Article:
Chemistry Learner

It's all about Chemistry


Ligands play a vital role in chemistry, particularly in coordination compounds. A ligand is a molecule or ion that can donate a pair of electrons to a central metal atom or ion. The donated electron pair forms coordinate bonds with the metal, forming coordination compounds. Ligands act as Lewis bases (electron pair donors), and the central atom acts as a Lewis acid (electron pair acceptor). The nature of metal-ligand bonding can range from covalent to ionic. Moreover, the metal-ligand bond order can range from one to three. [1-4] 

In nearly all situations, metals and metalloids form bonds with ligands. The ligand influences the reactivity of the central atom in a complex, ligand substitution rates, ligand reactivity, and redox properties. Selecting appropriate ligands is crucial in various practical fields, such as bioinorganic and medicinal chemistry, homogeneous catalysis, and environmental chemistry.

The word ligand comes from Latin and means “tie or bind”.


Types of Ligands

Ligands can be classified into different types based on the number of binding sites with the central metal atom, charge, and size. [1-4]

Ligands Examples

1. Monodentate Ligands

Monodentate ligands, also known as unidentate ligands, form only one bond with a metal ion. It means they have a single donor atom capable of coordinating with the metal center. Some examples of monodentate ligands include water (H2O), ammonia (NH3), chloride ion (Cl), cyanide ion (CN), and pyridine (C5H5N). Because they bind to the center through one atom only, they are called monodentate, meaning one tooth.

These ligands possess specific properties that make them useful in coordination chemistry. Firstly, their ability to form a single bond allows for the formation of simple complexes, making them relatively easy to study and manipulate. Monodentate ligands also tend to be highly selective in their binding, as they have a specific site on the metal ion where coordination occurs.

Another essential property of monodentate ligands is their ability to increase the solubility and stability of metal complexes. By coordinating with the metal ion, they can prevent unwanted precipitation or decomposition reactions, ensuring the longevity of the complex.

It is worth noting that while monodentate ligands can only form one bond with a metal ion, they can still participate in multiple coordination sites if multiple ligands are present. It allows for forming more complex structures, such as polymeric or macrocyclic compounds.

2. Bidentate Ligands

Bidentate ligands are molecules or ions with two donor atoms capable of forming two bonds with a metal ion. They are commonly used in coordination chemistry to form stable complexes with transition metals. Some examples of bidentate ligands include ethylenediamine (en), oxalate (ox), and acetylacetonate (acac).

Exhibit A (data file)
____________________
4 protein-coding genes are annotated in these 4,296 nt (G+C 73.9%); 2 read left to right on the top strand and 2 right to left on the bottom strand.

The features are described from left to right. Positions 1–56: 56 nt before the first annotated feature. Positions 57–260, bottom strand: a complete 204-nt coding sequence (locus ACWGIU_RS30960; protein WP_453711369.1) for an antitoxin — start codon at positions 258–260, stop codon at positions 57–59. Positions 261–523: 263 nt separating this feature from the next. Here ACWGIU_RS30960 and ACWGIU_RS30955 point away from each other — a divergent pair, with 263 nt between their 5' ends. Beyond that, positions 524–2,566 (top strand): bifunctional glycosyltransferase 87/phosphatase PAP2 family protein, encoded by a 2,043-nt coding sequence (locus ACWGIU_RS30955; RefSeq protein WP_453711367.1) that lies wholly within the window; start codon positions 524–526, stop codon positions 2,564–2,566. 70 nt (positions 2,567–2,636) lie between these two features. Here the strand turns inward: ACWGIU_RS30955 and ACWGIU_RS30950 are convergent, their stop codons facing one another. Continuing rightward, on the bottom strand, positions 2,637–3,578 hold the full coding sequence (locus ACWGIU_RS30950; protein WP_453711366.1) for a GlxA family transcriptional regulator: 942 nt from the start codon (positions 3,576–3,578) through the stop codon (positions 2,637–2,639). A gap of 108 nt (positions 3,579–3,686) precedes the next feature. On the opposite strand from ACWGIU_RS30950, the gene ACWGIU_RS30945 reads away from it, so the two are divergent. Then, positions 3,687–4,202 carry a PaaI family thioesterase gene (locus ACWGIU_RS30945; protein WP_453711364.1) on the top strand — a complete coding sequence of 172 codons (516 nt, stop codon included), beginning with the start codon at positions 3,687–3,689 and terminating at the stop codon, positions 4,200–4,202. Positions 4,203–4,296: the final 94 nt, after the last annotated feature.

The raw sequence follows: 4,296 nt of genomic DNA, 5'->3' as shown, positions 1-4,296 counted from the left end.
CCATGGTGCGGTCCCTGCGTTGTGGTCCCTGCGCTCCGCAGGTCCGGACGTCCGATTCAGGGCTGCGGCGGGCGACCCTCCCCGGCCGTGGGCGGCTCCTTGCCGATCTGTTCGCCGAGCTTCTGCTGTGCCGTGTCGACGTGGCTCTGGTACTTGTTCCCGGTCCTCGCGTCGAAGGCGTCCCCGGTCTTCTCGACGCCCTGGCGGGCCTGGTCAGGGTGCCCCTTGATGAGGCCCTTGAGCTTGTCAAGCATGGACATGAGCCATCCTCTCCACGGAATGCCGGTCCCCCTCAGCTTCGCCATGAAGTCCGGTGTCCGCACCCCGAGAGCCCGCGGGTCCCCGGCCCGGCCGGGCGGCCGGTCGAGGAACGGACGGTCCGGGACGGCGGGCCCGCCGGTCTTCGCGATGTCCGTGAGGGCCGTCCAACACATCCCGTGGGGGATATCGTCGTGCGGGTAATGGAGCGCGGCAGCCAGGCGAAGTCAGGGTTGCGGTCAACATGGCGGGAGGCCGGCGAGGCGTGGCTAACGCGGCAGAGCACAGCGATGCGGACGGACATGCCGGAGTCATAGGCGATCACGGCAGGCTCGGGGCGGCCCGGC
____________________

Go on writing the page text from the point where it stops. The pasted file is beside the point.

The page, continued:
Bidentate ligands are often called chelating agents because they form a ring-like structure known as a chelate when coordinated with a metal ion. The term chelate comes from Greek, meaning claw. This term describes ligands that can grab the central ion in two or more places, like a claw. The binding affinity of a chelating system depends on the “bite angle” or chelating angle. 

The chelate structure provides increased stability to the complex. It has been found that the chelate effect is predominantly an effect of entropy. Bidentate ligands also tend to have a flexible structure, allowing them to adopt different conformations when coordinating with the metal ion.

3. Polydentate Ligands

Polydentate ligands, also known as multidentate ligands, can donate multiple electron pairs to a central metal ion in a coordination complex. These ligands have multiple binding sites, which allow them to form multiple bonds with the metal ion simultaneously. Molecules with three donor atoms are called tridentate; four are called tetradentate, five are called pentadentate, and six are called hexadentate.

The chelating effect is also observed in polydentate ligands. The resulting chelate structure enhances the stability of the coordination complex by reducing the chances of the ligand dissociating from the metal ion.

Examples of polydentate ligands include diethylenetriamine (dien) and ethylenediaminetetraacetic ion (ETDA4-). Diethylenetriamine has three nitrogen atoms, while EDTA4- is a complex ion with six coordination sites – two nitrogen and four oxygen atoms.

The chelating effect and the ability of polydentate ligands to form stable coordination complexes make them valuable in various applications. For instance, in biochemistry, EDTA is commonly used for metal ion chelation in medical treatments and diagnostic tests. In industry, polydentate ligands are utilized for catalysis and in pharmaceuticals and other chemicals.

Chelating Ligands

4. Ambidentate Ligands

Ligands having more than one potential donor atom are known as ambidentate ligands. For example, thiocyanate ion (NCS) can bind to the central metal ion with either nitrogen or sulfur atoms. Also, the nitrate ion (NO2-) can bind at either the nitrogen atom or one of the oxygen atoms.

Other ligands include bridging ligands, which bind to two or more metal ions, and organic ligands, which are the organic derivatives of the abovementioned inorganic ligands.

Leave a Reply

Your email address will not be published.